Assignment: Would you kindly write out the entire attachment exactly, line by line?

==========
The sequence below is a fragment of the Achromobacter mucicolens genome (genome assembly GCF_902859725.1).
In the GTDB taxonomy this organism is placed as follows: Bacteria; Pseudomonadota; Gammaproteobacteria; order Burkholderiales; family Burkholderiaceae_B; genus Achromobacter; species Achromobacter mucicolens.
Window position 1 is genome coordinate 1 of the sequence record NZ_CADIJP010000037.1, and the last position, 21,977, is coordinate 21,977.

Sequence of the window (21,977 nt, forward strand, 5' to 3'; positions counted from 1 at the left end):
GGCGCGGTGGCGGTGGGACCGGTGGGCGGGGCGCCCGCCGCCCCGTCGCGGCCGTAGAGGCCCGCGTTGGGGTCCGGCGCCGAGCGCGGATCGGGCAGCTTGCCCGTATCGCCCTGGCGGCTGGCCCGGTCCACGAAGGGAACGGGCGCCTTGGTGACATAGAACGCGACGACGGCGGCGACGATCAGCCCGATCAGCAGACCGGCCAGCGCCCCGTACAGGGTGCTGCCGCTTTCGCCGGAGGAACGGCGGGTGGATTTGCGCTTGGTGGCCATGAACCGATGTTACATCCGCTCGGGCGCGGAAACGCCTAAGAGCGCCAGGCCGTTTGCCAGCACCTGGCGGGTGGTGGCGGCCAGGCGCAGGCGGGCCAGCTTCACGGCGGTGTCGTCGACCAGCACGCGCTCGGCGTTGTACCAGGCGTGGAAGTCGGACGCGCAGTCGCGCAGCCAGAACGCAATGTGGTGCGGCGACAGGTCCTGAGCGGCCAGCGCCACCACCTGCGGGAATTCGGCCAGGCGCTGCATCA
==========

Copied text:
The sequence below is a fragment of the Achromobacter mucicolens genome (genome assembly GCF_902859725.1).
In the GTDB taxonomy this organism is placed as follows: Bacteria; Pseudomonadota; Gammaproteobacteria; order Burkholderiales; family Burkholderiaceae_B; genus Achromobacter; species Achromobacter mucicolens.
Window position 1 is genome coordinate 1 of the sequence record NZ_CADIJP010000037.1, and the last position, 21,977, is coordinate 21,977.

Sequence of the window (21,977 nt, forward strand, 5' to 3'; positions counted from 1 at the left end):
GGCGCGGTGGCGGTGGGACCGGTGGGCGGGGCGCCCGCCGCCCCGTCGCGGCCGTAGAGGCCCGCGTTGGGGTCCGGCGCCGAGCGCGGATCGGGCAGCTTGCCCGTATCGCCCTGGCGGCTGGCCCGGTCCACGAAGGGAACGGGCGCCTTGGTGACATAGAACGCGACGACGGCGGCGACGATCAGCCCGATCAGCAGACCGGCCAGCGCCCCGTACAGGGTGCTGCCGCTTTCGCCGGAGGAACGGCGGGTGGATTTGCGCTTGGTGGCCATGAACCGATGTTACATCCGCTCGGGCGCGGAAACGCCTAAGAGCGCCAGGCCGTTTGCCAGCACCTGGCGGGTGGTGGCGGCCAGGCGCAGGCGGGCCAGCTTCACGGCGGTGTCGTCGACCAGCACGCGCTCGGCGTTGTACCAGGCGTGGAAGTCGGACGCGCAGTCGCGCAGCCAGAACGCAATGTGGTGCGGCGACAGGTCCTGAGCGGCCAGCGCCACCACCTGCGGGAATTCGGCCAGGCGCTGCATCA